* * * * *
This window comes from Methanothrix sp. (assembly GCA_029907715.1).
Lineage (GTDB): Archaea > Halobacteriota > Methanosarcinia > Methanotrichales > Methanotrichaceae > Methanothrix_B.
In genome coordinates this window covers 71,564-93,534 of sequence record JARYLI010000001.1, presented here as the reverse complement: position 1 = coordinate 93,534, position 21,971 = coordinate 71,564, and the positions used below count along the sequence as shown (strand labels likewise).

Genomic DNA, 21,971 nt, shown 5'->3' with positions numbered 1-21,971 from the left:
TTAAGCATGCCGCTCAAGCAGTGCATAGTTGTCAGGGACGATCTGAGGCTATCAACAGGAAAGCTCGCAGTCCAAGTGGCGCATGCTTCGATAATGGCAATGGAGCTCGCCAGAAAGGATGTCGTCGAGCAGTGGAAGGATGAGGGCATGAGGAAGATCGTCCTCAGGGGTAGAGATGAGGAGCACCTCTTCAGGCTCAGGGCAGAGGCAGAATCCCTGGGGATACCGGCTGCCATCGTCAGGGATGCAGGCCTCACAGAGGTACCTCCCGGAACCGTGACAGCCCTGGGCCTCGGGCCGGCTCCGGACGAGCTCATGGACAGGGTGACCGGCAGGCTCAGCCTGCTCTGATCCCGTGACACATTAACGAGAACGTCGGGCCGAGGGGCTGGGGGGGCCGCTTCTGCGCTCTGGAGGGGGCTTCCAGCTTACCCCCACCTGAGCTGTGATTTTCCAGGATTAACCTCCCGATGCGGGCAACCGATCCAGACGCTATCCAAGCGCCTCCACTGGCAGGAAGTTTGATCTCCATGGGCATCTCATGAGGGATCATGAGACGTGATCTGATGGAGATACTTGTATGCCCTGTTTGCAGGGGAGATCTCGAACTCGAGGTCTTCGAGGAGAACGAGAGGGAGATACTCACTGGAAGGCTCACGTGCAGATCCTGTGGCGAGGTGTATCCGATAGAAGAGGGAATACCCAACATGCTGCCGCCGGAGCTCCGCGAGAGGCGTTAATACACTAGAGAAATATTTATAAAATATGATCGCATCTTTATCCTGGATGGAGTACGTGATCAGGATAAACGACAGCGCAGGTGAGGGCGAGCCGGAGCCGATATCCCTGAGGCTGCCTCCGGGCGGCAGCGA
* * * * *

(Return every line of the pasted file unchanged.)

This window comes from Methanothrix sp. (assembly GCA_029907715.1).
Lineage (GTDB): Archaea > Halobacteriota > Methanosarcinia > Methanotrichales > Methanotrichaceae > Methanothrix_B.
In genome coordinates this window covers 71,564-93,534 of sequence record JARYLI010000001.1, presented here as the reverse complement: position 1 = coordinate 93,534, position 21,971 = coordinate 71,564, and the positions used below count along the sequence as shown (strand labels likewise).

Genomic DNA, 21,971 nt, shown 5'->3' with positions numbered 1-21,971 from the left:
TTAAGCATGCCGCTCAAGCAGTGCATAGTTGTCAGGGACGATCTGAGGCTATCAACAGGAAAGCTCGCAGTCCAAGTGGCGCATGCTTCGATAATGGCAATGGAGCTCGCCAGAAAGGATGTCGTCGAGCAGTGGAAGGATGAGGGCATGAGGAAGATCGTCCTCAGGGGTAGAGATGAGGAGCACCTCTTCAGGCTCAGGGCAGAGGCAGAATCCCTGGGGATACCGGCTGCCATCGTCAGGGATGCAGGCCTCACAGAGGTACCTCCCGGAACCGTGACAGCCCTGGGCCTCGGGCCGGCTCCGGACGAGCTCATGGACAGGGTGACCGGCAGGCTCAGCCTGCTCTGATCCCGTGACACATTAACGAGAACGTCGGGCCGAGGGGCTGGGGGGGCCGCTTCTGCGCTCTGGAGGGGGCTTCCAGCTTACCCCCACCTGAGCTGTGATTTTCCAGGATTAACCTCCCGATGCGGGCAACCGATCCAGACGCTATCCAAGCGCCTCCACTGGCAGGAAGTTTGATCTCCATGGGCATCTCATGAGGGATCATGAGACGTGATCTGATGGAGATACTTGTATGCCCTGTTTGCAGGGGAGATCTCGAACTCGAGGTCTTCGAGGAGAACGAGAGGGAGATACTCACTGGAAGGCTCACGTGCAGATCCTGTGGCGAGGTGTATCCGATAGAAGAGGGAATACCCAACATGCTGCCGCCGGAGCTCCGCGAGAGGCGTTAATACACTAGAGAAATATTTATAAAATATGATCGCATCTTTATCCTGGATGGAGTACGTGATCAGGATAAACGACAGCGCAGGTGAGGGCGAGCCGGAGCCGATATCCCTGAGGCTGCCTCCGGGCGGCAGCGA